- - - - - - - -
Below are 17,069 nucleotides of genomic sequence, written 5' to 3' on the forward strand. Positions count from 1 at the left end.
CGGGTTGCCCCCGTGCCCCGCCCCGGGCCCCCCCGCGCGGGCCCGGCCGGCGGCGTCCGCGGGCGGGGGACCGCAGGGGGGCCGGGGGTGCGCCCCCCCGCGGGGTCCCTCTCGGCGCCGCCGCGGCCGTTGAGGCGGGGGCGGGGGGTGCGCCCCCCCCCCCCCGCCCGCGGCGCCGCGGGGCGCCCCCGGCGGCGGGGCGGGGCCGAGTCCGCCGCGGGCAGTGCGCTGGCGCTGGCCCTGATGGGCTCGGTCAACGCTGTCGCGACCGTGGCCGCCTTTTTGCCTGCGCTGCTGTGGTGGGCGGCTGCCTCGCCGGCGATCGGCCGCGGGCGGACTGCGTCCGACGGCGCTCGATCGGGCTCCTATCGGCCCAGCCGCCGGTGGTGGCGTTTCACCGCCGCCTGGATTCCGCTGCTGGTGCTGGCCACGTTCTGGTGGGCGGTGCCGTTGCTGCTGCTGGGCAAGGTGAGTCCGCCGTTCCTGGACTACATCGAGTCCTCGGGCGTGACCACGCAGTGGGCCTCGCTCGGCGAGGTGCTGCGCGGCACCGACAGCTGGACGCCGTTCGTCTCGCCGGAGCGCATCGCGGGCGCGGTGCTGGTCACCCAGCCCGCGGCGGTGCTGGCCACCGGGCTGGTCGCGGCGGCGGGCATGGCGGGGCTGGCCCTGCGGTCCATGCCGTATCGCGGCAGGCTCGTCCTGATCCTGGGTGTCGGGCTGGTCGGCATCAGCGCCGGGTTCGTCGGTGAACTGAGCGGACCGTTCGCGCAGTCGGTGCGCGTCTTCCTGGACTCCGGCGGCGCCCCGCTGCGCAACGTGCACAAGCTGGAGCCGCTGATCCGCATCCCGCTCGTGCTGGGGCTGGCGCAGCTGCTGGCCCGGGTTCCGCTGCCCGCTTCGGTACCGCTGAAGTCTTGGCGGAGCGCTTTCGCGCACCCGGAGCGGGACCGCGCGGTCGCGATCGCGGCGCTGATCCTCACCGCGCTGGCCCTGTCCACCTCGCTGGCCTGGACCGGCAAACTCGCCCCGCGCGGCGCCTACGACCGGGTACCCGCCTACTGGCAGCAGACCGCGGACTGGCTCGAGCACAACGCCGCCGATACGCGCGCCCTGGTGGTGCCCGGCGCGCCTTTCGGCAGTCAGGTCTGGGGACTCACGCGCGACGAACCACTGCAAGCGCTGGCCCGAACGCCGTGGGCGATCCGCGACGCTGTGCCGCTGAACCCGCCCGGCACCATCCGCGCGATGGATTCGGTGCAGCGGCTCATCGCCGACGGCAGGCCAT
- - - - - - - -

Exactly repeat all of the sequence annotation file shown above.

Below are 17,069 nucleotides of genomic sequence, written 5' to 3' on the forward strand. Positions count from 1 at the left end.
CGGGTTGCCCCCGTGCCCCGCCCCGGGCCCCCCCGCGCGGGCCCGGCCGGCGGCGTCCGCGGGCGGGGGACCGCAGGGGGGCCGGGGGTGCGCCCCCCCGCGGGGTCCCTCTCGGCGCCGCCGCGGCCGTTGAGGCGGGGGCGGGGGGTGCGCCCCCCCCCCCCCGCCCGCGGCGCCGCGGGGCGCCCCCGGCGGCGGGGCGGGGCCGAGTCCGCCGCGGGCAGTGCGCTGGCGCTGGCCCTGATGGGCTCGGTCAACGCTGTCGCGACCGTGGCCGCCTTTTTGCCTGCGCTGCTGTGGTGGGCGGCTGCCTCGCCGGCGATCGGCCGCGGGCGGACTGCGTCCGACGGCGCTCGATCGGGCTCCTATCGGCCCAGCCGCCGGTGGTGGCGTTTCACCGCCGCCTGGATTCCGCTGCTGGTGCTGGCCACGTTCTGGTGGGCGGTGCCGTTGCTGCTGCTGGGCAAGGTGAGTCCGCCGTTCCTGGACTACATCGAGTCCTCGGGCGTGACCACGCAGTGGGCCTCGCTCGGCGAGGTGCTGCGCGGCACCGACAGCTGGACGCCGTTCGTCTCGCCGGAGCGCATCGCGGGCGCGGTGCTGGTCACCCAGCCCGCGGCGGTGCTGGCCACCGGGCTGGTCGCGGCGGCGGGCATGGCGGGGCTGGCCCTGCGGTCCATGCCGTATCGCGGCAGGCTCGTCCTGATCCTGGGTGTCGGGCTGGTCGGCATCAGCGCCGGGTTCGTCGGTGAACTGAGCGGACCGTTCGCGCAGTCGGTGCGCGTCTTCCTGGACTCCGGCGGCGCCCCGCTGCGCAACGTGCACAAGCTGGAGCCGCTGATCCGCATCCCGCTCGTGCTGGGGCTGGCGCAGCTGCTGGCCCGGGTTCCGCTGCCCGCTTCGGTACCGCTGAAGTCTTGGCGGAGCGCTTTCGCGCACCCGGAGCGGGACCGCGCGGTCGCGATCGCGGCGCTGATCCTCACCGCGCTGGCCCTGTCCACCTCGCTGGCCTGGACCGGCAAACTCGCCCCGCGCGGCGCCTACGACCGGGTACCCGCCTACTGGCAGCAGACCGCGGACTGGCTCGAGCACAACGCCGCCGATACGCGCGCCCTGGTGGTGCCCGGCGCGCCTTTCGGCAGTCAGGTCTGGGGACTCACGCGCGACGAACCACTGCAAGCGCTGGCCCGAACGCCGTGGGCGATCCGCGACGCTGTGCCGCTGAACCCGCCCGGCACCATCCGCGCGATGGATTCGGTGCAGCGGCTCATCGCCGACGGCAGGCCAT